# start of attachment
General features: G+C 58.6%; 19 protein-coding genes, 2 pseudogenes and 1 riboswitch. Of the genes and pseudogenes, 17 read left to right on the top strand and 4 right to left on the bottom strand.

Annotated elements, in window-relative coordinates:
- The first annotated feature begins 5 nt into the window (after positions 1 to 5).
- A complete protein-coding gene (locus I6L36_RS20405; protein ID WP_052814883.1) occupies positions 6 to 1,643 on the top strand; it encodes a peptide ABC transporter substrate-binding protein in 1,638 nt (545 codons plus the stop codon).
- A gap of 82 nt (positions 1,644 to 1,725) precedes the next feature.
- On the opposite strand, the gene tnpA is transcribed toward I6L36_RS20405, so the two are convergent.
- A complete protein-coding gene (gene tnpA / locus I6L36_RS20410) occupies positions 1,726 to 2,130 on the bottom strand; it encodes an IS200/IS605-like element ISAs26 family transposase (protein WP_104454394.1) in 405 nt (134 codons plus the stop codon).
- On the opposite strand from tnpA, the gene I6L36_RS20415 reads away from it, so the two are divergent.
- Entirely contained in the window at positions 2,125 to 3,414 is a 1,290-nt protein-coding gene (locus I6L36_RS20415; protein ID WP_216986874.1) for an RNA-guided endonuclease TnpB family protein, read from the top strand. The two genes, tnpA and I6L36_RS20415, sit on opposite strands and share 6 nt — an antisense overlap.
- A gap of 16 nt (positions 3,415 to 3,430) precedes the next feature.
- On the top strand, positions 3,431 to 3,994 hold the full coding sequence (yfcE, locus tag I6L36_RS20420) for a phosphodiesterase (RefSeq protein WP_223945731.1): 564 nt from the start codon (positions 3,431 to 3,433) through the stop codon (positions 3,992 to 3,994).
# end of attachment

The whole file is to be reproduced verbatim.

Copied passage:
General features: G+C 58.6%; 19 protein-coding genes, 2 pseudogenes and 1 riboswitch. Of the genes and pseudogenes, 17 read left to right on the top strand and 4 right to left on the bottom strand.

Annotated elements, in window-relative coordinates:
- The first annotated feature begins 5 nt into the window (after positions 1 to 5).
- A complete protein-coding gene (locus I6L36_RS20405; protein ID WP_052814883.1) occupies positions 6 to 1,643 on the top strand; it encodes a peptide ABC transporter substrate-binding protein in 1,638 nt (545 codons plus the stop codon).
- A gap of 82 nt (positions 1,644 to 1,725) precedes the next feature.
- On the opposite strand, the gene tnpA is transcribed toward I6L36_RS20405, so the two are convergent.
- A complete protein-coding gene (gene tnpA / locus I6L36_RS20410) occupies positions 1,726 to 2,130 on the bottom strand; it encodes an IS200/IS605-like element ISAs26 family transposase (protein WP_104454394.1) in 405 nt (134 codons plus the stop codon).
- On the opposite strand from tnpA, the gene I6L36_RS20415 reads away from it, so the two are divergent.
- Entirely contained in the window at positions 2,125 to 3,414 is a 1,290-nt protein-coding gene (locus I6L36_RS20415; protein ID WP_216986874.1) for an RNA-guided endonuclease TnpB family protein, read from the top strand. The two genes, tnpA and I6L36_RS20415, sit on opposite strands and share 6 nt — an antisense overlap.
- A gap of 16 nt (positions 3,415 to 3,430) precedes the next feature.
- On the top strand, positions 3,431 to 3,994 hold the full coding sequence (yfcE, locus tag I6L36_RS20420) for a phosphodiesterase (RefSeq protein WP_223945731.1): 564 nt from the start codon (positions 3,431 to 3,433) through the stop codon (positions 3,992 to 3,994).